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Impact Factor 2019: 1.839
This interdisciplinary journal publishes papers relating the plasticity and response of the nervous system to accidental or experimental injuries and their interventions, transplantation, neurodegenerative disorders and experimental strategies to improve regeneration or functional recovery and rehabilitation.
Experimental and clinical research papers adopting fresh conceptual approaches are encouraged. The overriding criteria for publication are novelty, significant experimental or clinical relevance and interest to a multidisciplinary audience.
Article Type: Research Article
Abstract: The optic nerve conveys information about the outside world from the retina to multiple subcortical relay centers. Until recently, the optic nerve was widely believed to be incapable of re-growing if injured, with dire consequences for victims of traumatic, ischemic, or neurodegenerative diseases of this pathway. Over the past 10–20 years, research from our lab and others has made considerable progress in defining factors that normally suppress axon regeneration and the ability of retinal ganglion cells, the projection neurons of the retina, to survive after nerve injury. Here we describe research from our lab on the role of inflammation-derived growth …factors, suppression of inter-cellular signals among diverse retinal cell types, and combinatorial therapies, along with related studies from other labs, that enable animals with optic nerve injury to regenerate damaged retinal axons back to the brain. These studies raise the possibility that vision might one day be restored to people with optic nerve damage. Show more
Keywords: Optic nerve, axon regeneration, inflammatory cells, retina, survival, zinc chelation, brain re-innervation, vision, oncomodulin
Citation: Restorative Neurology and Neuroscience, vol. Pre-press, no. Pre-press, pp. 1-20, 2019
Article Type: Research Article
Abstract: Background: Bilateral priming, device assisted bilateral symmetrical wrist flexion/extension, is a noninvasive neuromodulation technique that can be used in the clinic. Objective: We examined the additive effect of bilateral motor priming and task specific training in individuals with severe upper limb hemiparesis. Methods: This is a parallel assignment, single-masked, randomized exploratory pilot study with three timepoints (pre-/post-intervention and follow up). Participants received either bilateral motor priming or health care education followed by task specific training. Sixteen participants who were at least 6 months post-stroke and had a Fugl Meyer Upper Extremity (FMUE) score between 23 and …38 were randomized. Our primary and secondary measures were Chedoke Arm & Hand Activity Index 9 (CAHAI-9) and the FMUE respectively. We determined changes in interhemispheric inhibition using transcranial magnetic stimulation. We hypothesized that improvement in the priming group would persist at follow up. Results: There was no between-group difference in the CAHAI. The improvement in the FMUE was significantly greater in the experimental group at follow up (t = 2.241, p = 0.045). Conclusions: Both groups improved in the CAHAI. There was a significant between-group difference in the secondary outcome measure (FMUE) where the bilateral priming group had an average increase of 10 points from pre-intervention to follow up. Show more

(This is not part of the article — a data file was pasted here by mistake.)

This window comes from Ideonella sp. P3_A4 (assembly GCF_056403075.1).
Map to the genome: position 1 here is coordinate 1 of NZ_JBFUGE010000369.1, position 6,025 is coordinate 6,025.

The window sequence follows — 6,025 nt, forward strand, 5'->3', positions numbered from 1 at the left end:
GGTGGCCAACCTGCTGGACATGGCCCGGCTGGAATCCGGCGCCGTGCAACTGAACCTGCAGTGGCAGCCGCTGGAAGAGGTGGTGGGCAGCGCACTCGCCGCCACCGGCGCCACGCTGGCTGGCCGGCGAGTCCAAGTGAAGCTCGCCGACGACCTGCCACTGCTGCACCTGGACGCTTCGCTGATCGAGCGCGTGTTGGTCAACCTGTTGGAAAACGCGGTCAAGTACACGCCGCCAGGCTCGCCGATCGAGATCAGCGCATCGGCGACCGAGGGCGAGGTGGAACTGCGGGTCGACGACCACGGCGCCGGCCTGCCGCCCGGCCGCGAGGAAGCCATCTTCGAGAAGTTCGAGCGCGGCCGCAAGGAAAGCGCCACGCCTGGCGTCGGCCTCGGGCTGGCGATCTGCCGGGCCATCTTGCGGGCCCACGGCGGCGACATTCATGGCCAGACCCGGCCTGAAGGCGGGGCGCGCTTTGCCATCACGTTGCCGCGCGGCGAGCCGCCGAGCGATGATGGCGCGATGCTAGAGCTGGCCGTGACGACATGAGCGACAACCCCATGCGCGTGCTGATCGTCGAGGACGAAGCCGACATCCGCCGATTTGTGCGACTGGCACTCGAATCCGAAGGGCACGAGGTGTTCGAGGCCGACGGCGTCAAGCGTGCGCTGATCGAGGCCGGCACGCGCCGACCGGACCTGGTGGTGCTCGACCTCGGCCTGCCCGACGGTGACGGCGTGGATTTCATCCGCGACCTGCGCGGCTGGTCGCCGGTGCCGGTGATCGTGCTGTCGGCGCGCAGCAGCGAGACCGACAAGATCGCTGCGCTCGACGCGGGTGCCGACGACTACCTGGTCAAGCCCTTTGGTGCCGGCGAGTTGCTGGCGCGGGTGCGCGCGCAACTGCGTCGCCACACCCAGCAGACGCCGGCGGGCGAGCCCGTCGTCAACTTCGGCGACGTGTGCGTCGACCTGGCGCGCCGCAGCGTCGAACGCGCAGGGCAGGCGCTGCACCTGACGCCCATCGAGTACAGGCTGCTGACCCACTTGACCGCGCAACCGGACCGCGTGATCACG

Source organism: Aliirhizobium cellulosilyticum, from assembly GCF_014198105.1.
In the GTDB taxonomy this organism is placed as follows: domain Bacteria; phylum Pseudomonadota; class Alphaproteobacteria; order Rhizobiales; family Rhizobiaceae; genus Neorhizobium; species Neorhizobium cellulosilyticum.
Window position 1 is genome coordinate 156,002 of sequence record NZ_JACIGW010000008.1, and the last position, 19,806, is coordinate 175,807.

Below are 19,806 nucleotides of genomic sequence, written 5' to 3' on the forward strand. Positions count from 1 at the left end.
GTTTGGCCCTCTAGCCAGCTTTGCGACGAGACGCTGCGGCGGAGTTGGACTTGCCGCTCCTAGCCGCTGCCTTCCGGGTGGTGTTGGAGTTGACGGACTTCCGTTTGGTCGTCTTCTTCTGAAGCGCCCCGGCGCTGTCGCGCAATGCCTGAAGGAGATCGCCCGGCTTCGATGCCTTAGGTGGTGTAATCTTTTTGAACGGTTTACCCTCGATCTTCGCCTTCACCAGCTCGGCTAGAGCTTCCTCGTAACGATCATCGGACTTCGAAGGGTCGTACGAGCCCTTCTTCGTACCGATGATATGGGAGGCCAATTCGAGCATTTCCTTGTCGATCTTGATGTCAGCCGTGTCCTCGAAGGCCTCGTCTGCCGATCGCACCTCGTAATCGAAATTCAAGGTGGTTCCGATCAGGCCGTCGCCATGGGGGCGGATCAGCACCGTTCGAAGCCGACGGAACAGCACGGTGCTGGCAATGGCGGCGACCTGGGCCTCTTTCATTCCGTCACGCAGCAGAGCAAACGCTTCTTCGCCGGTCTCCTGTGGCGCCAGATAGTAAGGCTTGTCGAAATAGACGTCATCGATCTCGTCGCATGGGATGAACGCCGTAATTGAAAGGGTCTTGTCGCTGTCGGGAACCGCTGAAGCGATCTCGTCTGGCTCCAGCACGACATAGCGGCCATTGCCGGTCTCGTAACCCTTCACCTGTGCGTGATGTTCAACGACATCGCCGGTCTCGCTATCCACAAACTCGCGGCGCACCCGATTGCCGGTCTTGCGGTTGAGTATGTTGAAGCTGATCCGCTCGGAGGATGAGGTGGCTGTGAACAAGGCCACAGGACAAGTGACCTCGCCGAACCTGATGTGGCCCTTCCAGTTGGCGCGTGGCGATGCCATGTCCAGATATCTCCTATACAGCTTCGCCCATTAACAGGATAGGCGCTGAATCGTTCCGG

Keywords: stroke, upper extremity, hemiparesis, priming, bilateral, task specific training, interhemispheric inhibition
Citation: Restorative Neurology and Neuroscience, vol. Pre-press, no. Pre-press, pp. 1-12, 2019
Article Type: Research Article
Abstract: Background: Spinal cord injury (SCI) patients represent a heterogeneous group, with injuries ranging from partial compression to complete transection. Patients with complete injuries are unlikely to exhibit recovery and suffer from paralysis as well as the loss of bowel and bladder function. One treatment option is the formation of a bridge through a lesion site, whereby transplanted cells or biocompatible scaffolds guide the regenerating axons across the site of injury. Moreover, the viability of transplanted dorsal root ganglia (DRGs) into rat spinal cord has been previously demonstrated. Objective: We aim to demonstrate the feasibility of using DRG axons …as a bridging tool to help guide the axonal growth of cortical neurons. Methods: Cortical neurons were isolated from embryonic rats and two aggregated populations were cultured at increasing distances in isolation and in a co-culture with DRG explants. Growth rates of the sprouting axons and connections between the two populations were observed over a period of twelve days. Results: DRG explants demonstrated the ability to grow robust axonal connections that can connect two explants separated by up to 10 mm, however, CNAs could not achieve connections in distances greater than 2 mm. The co-culture of CNAs with DRG explants facilitated axonal growth between two populations of CNAs at distances they cannot otherwise traverse. Conclusions: Our findings support the use of DRG axons to facilitate the growth of cortical neurons in a process of axon-facilitated axon regeneration. We believe these results could have implications for the treatment of SCI. Show more
Keywords: Traumatic brain injury (TBI), central nervous system regeneration, spinal cord injury (SCI), dorsal root ganglia (DRG) transplantation, cortical neuron aggregates (CNAs), experimental modeling, axonal guidance, axonal bridging
Citation: Restorative Neurology and Neuroscience, vol. Pre-press, no. Pre-press, pp. 1-9, 2019
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